We know so much but understand so little.
In fact, it seems the whole education system is focused on the accretion of more, but for what reason?
To solve inequality?
To bring about world peace?
Or, most especially, to reverse the hammer blow we’ve dealt mother earth?
Of course not. If our knowledge is focused on anything, it’s to maintain the status quo — i.e. to support our love affair with consumption.
As I shared in Tuesday’s Tweet (see below), Stephen Jenkinson deals with it beautifully and I don’t want to ape his theme, but I fully endorse the notion that in the space of not (always) knowing we come alive to the possible, not the known solution.
You might think — and I’d completely understand — “So f*cking what!” But we have to ask ourselves, with easily a decade or more of unlimited information via Google and other sources, why we’re no closer to resolving one of the big issues than we were 10, 20 or 50 years ago?
I accept that how we interact with the dichotomy between acquiring more knowledge and learning from a place of insight, and heartfelt passion is not easy to reconcile but at least part of the problem is the language and the stories we’ve been accustomed to reciting.
For sure, it’s not a case of telling ourselves that everything is fixed or there is a workable solution but when will we see that we’ve learnt up to now isn’t the answer?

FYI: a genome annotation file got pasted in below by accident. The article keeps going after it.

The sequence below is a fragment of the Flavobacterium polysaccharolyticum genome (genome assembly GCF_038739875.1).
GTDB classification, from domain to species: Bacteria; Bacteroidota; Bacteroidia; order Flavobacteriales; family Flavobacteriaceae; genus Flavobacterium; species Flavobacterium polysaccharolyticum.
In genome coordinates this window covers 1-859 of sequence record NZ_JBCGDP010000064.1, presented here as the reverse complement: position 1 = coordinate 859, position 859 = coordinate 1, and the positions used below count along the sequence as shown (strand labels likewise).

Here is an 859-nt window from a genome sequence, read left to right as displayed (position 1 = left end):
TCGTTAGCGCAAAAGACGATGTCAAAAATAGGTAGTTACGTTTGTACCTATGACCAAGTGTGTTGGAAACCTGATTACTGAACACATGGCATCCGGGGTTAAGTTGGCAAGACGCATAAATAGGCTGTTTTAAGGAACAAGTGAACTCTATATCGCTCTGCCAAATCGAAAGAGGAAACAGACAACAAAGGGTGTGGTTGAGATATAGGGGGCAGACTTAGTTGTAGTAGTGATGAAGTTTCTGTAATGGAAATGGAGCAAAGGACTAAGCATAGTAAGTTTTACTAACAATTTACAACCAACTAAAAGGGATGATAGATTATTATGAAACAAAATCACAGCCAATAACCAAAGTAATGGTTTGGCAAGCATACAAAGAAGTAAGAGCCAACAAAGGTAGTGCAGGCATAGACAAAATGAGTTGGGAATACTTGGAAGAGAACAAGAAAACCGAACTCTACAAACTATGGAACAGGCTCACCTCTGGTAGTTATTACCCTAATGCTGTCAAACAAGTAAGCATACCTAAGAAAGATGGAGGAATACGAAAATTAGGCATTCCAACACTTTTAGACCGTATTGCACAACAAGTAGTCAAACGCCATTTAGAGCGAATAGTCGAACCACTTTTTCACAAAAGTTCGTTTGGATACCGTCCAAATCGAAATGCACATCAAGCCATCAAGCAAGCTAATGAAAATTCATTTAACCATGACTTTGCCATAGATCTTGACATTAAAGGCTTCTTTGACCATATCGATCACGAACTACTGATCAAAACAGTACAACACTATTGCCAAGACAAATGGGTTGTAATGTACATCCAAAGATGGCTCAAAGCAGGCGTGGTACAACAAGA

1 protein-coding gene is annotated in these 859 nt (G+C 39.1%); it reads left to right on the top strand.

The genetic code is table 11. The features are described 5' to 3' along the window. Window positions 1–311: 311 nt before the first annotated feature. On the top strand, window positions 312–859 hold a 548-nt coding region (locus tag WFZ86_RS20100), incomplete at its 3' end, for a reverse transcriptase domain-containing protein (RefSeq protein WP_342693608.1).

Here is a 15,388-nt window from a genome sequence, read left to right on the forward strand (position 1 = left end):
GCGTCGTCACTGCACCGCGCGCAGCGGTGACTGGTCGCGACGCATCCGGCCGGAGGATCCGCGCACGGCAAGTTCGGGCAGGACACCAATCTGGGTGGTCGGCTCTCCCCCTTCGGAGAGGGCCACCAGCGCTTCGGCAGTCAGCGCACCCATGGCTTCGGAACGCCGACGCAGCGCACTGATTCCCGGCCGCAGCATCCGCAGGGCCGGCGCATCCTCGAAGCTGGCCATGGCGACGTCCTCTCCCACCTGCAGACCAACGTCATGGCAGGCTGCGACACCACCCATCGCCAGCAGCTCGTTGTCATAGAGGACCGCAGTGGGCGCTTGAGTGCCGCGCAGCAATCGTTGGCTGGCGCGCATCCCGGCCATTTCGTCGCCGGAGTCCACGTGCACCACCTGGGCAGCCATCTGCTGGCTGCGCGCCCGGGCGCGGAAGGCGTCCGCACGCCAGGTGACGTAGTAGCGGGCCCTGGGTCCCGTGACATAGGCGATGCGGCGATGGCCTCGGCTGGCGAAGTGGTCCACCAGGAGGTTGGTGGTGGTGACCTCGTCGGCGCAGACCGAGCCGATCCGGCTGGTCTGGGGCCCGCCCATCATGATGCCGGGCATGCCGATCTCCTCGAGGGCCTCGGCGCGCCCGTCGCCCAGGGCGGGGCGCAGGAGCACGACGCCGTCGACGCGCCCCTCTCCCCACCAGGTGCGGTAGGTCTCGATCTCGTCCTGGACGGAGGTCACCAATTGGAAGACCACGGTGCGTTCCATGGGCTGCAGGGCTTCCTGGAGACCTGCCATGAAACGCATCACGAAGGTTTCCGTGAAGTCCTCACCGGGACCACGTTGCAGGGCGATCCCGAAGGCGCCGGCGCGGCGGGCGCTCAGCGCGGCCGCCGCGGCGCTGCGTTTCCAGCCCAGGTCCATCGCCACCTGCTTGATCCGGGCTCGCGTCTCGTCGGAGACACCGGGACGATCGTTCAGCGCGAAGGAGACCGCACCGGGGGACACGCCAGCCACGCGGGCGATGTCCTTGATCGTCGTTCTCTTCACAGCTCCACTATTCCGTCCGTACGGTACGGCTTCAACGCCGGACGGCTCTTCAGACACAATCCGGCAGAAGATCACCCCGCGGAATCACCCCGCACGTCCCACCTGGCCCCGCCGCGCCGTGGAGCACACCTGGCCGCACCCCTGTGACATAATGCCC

I know it’s a strange message: unlearn what you know; let go of any attachment to the old narrative; and tread a path of not knowing/wisdom; but what else is there?
If you don’t — and I mean this most sincerely — what you see now, will only get a lot worse; and in fact, it’s likely that the knowledge seeds we’ve sewn will reap their revenge in the shape of a world than can no longer support the people who seem so oblivious to its hastening demise.
One of the pages from Stephen Jenkinson’s latest book, “Come of Age: The Case for Elderhood in a Time of Trouble”. A wonderful plea to halt the march of knowledge and instead to look to ancient wisdom and ‘learning’. pic.twitter.com/FeuSMmVxYp
— Julian Summerhayes Ⓥ (@JuSummerhayes) July 16, 2018